Protecting Women From Domestic Violence

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“A United Conservative government would introduce a Bill modelled on Great Britain’s ‘Clare’s Law’, which would allow police to warn women of their partner’s violent or abusive past. This would be the centerpiece of a United Conservative commitment to better protect women from domestic violence.”

  • Clare’s Law is named for Clare Wood, a woman murdered by her boyfriend who had concealed from her a six-year jail term he served for holding a woman at knifepoint for 12 hours. Had she known about his violent past, her utterly tragic murder could have been prevented. Our goal is to prevent similar tragedies.
  • This legislation is the centrepiece of the United Conservatives’ commitment to better protect women from domestic violence.
  • Applications to receive this information could be made by the person at risk or family members, although only the at-risk partner would receive it. Applications would be reviewed by a panel to determine whether the risk warranted disclosure.
  • As a further measure to protect women from domestic violence, the United Conservatives would commit $2 million to expand the use of specialized electronic monitoring technology.
  • To better serve rural women, a United Conservative government would immediately review what improvements to medical and forensic evidence gathering might be necessary in rural communities.
  • A United Conservative government would develop and implement a specific Repeat Offender Policy with both provincial and federal components.

For more detail, please see below.​

Among all Canadian provinces, Alberta has the third-highest1 level of reported domestic and intimate partner violence:2 According to Canadian Centre for Justice Statistics, over the five years between 2008 and 2013, there were on average 11,000 reported cases annually.3 On average, a dozen Alberta women are killed every year in domestic disputes.4

A United Conservative Party government will if elected, pass two measures to improve protection for women against domestic violence.

1) Pass an Alberta version of ‘Clare’s Law’ that will ensure that in defined circumstances,5 people at risk of domestic violence may have fuller awareness of an intimate partner’s previous history of domestic violence, or violent acts.

2) Invest $2 million in expanding the use of specialised electronic monitoring technology, to more fully prevent those serving sentences in the community from having contact with those they were convicted of victimising.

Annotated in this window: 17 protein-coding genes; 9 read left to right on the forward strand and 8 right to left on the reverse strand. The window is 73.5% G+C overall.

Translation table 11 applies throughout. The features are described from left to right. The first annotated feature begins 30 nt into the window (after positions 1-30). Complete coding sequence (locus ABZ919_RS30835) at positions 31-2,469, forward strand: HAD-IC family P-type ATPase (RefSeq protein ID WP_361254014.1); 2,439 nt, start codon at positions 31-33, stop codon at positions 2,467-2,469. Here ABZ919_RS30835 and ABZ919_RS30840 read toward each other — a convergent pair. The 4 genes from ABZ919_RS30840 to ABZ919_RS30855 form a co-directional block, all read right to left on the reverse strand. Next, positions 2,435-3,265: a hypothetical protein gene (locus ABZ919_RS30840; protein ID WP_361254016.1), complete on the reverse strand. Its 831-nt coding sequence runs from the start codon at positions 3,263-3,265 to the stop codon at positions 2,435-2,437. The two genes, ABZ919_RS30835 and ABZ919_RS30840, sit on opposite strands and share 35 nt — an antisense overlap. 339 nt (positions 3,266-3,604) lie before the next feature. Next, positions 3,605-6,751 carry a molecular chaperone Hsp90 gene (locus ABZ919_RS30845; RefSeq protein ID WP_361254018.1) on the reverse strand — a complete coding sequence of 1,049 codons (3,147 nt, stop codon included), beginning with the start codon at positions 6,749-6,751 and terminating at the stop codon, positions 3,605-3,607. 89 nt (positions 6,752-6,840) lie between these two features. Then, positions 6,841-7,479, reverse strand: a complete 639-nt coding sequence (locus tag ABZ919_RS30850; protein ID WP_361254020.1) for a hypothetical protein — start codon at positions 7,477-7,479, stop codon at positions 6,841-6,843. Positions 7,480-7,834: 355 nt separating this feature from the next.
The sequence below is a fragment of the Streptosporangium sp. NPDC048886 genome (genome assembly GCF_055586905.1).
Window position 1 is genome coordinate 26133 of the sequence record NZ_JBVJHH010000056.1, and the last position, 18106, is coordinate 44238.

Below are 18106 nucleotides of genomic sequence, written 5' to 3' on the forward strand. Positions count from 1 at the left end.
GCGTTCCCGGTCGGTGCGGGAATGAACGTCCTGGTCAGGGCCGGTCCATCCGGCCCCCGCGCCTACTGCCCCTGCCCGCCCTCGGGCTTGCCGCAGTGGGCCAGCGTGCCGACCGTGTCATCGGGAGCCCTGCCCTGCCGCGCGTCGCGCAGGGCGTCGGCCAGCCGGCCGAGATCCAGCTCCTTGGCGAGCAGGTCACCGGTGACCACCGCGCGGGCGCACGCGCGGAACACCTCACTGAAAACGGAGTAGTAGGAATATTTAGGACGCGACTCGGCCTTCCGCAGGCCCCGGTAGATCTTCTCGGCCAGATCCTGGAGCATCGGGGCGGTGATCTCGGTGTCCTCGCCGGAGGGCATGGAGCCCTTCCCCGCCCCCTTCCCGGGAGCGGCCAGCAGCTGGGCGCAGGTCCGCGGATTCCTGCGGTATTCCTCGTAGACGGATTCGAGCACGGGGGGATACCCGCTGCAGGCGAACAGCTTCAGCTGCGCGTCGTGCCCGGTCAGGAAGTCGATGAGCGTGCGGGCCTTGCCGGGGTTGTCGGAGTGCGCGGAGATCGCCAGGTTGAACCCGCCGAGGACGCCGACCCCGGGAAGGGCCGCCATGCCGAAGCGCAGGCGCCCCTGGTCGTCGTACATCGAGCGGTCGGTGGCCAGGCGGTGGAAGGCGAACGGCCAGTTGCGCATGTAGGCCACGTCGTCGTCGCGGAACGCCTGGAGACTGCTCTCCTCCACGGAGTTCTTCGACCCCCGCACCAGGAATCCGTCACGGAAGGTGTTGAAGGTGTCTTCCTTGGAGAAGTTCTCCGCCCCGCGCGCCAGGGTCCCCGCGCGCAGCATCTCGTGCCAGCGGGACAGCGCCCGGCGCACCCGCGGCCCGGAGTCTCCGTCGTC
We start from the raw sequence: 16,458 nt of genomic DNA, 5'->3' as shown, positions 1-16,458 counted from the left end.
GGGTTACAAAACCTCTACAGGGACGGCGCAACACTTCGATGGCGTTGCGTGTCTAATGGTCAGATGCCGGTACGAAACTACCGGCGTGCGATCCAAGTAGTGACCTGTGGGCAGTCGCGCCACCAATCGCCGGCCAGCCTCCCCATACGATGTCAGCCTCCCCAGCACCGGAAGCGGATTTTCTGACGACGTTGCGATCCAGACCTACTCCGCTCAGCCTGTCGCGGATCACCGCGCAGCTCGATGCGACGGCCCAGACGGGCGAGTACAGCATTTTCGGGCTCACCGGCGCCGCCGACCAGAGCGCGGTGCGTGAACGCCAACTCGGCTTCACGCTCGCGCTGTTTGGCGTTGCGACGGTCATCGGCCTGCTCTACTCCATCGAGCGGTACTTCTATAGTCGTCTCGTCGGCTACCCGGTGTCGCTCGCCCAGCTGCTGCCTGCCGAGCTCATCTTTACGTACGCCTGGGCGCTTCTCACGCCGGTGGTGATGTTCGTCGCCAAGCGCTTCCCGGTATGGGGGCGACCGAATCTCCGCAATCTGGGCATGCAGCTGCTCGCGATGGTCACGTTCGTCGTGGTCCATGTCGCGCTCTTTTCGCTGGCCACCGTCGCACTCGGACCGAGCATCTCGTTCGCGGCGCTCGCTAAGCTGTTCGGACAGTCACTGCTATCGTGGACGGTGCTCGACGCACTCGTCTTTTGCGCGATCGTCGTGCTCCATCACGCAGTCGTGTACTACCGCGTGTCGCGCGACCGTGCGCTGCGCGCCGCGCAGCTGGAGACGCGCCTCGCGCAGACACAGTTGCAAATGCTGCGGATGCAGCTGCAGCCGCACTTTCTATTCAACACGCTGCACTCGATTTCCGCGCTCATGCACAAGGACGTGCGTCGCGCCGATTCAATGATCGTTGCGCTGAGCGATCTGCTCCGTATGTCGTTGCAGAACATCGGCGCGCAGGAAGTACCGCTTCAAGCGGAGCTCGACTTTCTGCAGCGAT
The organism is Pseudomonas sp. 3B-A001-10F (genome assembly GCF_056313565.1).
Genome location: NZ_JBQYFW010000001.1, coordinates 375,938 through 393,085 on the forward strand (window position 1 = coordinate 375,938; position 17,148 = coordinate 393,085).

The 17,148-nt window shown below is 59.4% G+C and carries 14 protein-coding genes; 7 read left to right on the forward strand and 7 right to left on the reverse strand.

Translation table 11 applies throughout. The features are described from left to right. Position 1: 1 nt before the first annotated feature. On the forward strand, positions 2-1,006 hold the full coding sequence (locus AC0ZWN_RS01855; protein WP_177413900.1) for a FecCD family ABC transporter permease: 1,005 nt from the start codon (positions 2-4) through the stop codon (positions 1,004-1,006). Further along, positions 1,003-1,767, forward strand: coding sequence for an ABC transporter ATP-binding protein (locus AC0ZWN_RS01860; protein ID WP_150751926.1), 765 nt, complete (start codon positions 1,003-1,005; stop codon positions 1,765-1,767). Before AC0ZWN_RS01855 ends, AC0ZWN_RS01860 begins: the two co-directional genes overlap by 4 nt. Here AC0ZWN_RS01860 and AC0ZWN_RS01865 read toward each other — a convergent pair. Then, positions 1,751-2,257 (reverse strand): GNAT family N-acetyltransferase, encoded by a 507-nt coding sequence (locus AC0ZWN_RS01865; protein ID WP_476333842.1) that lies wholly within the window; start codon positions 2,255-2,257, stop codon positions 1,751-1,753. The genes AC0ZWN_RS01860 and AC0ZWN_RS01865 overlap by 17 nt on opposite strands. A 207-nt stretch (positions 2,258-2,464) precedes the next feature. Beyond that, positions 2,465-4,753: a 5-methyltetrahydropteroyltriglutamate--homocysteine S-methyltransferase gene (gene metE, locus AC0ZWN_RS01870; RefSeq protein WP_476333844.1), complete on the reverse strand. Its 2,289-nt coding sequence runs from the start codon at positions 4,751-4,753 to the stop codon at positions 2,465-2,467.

Clare’s Law is named for Clare Wood, a British woman murdered and set on fire by her boyfriend in 2009.6

Neither she nor her family were ever aware that before she met him, he had accumulated an extensive record of abuse which included repeated harassment, threats and the kidnapping at knifepoint of one of his ex-girlfriends, who he held for twelve hours.

For that, he was given and served a six-year jail sentence.

Clare’s father later successfully lobbied the British government to pass legislation that, had it been in place earlier, would have allowed Clare to learn of her partner’s violent past.

Saskatchewan, which has the highest rate of domestic and intimate partner violence,7 adopted similar legislation last year.8 It allows police services to disclose information to an at-risk-person about their intimate partner.

An application may be made by the person-at-risk, or with the person’s consent, that person’s family, shelters, local police, lawyers, psychologists, social workers or nurses. Only the person-at-risk receives the information.

Alberta’s legislation would be modelled on that of Saskatchewan.7

“Clare’s Law is a formal mechanism that can be used to reduce barriers that victims or potential victims of domestic violence face when making informed decisions about their safety.  The Law ensures that services and systems communicate with each about a victim’s risk and an individual’s criminal past with abuse, which allows for appropriate supports and services to be put in place.  This Law, if established in Alberta, would be an effective means to empower individuals, communities and organization to work together toward ending domestic violence.”  
Andrea Silverstone: Executive Director of Sagesse9

Electronic monitoring, usually performed with devices known as ankle bracelets, was introduced on a trial basis in the Red Deer area in 2009. Considered a success, it has allowed men convicted of lower levels of domestic violence to serve their sentences in the community, thereby continuing to work and support themselves. The devices, more properly known as ankle monitors, contain a cellphone and a GPS, and may be set to confine the movements of the wearer to a designated location, and to alert authorities if he strays out of bounds.

The system is marketed by an Alberta companySafeTracks GPS.10

The $2 million cost will be met funds reallocated from other programs.

To read the News Release, please click here

  2. Intimate partner violence includes violence against spouses and dating partners in current and former relationships. Spouses are defined as current or former legally married, separated, divorced and common-law partners, while dating relationships include current or former boyfriends and girlfriends as well as “other” intimate relationships (sexual relationships or situations involving mutual sexual attraction which were not considered to be dating relationships).”[🠝]
  5. Defined Circumstances: Before revealing a person’s violent past, a panel reviews the case to assess the degree of risk[🠝]
  6. Inter alia.[🠝]
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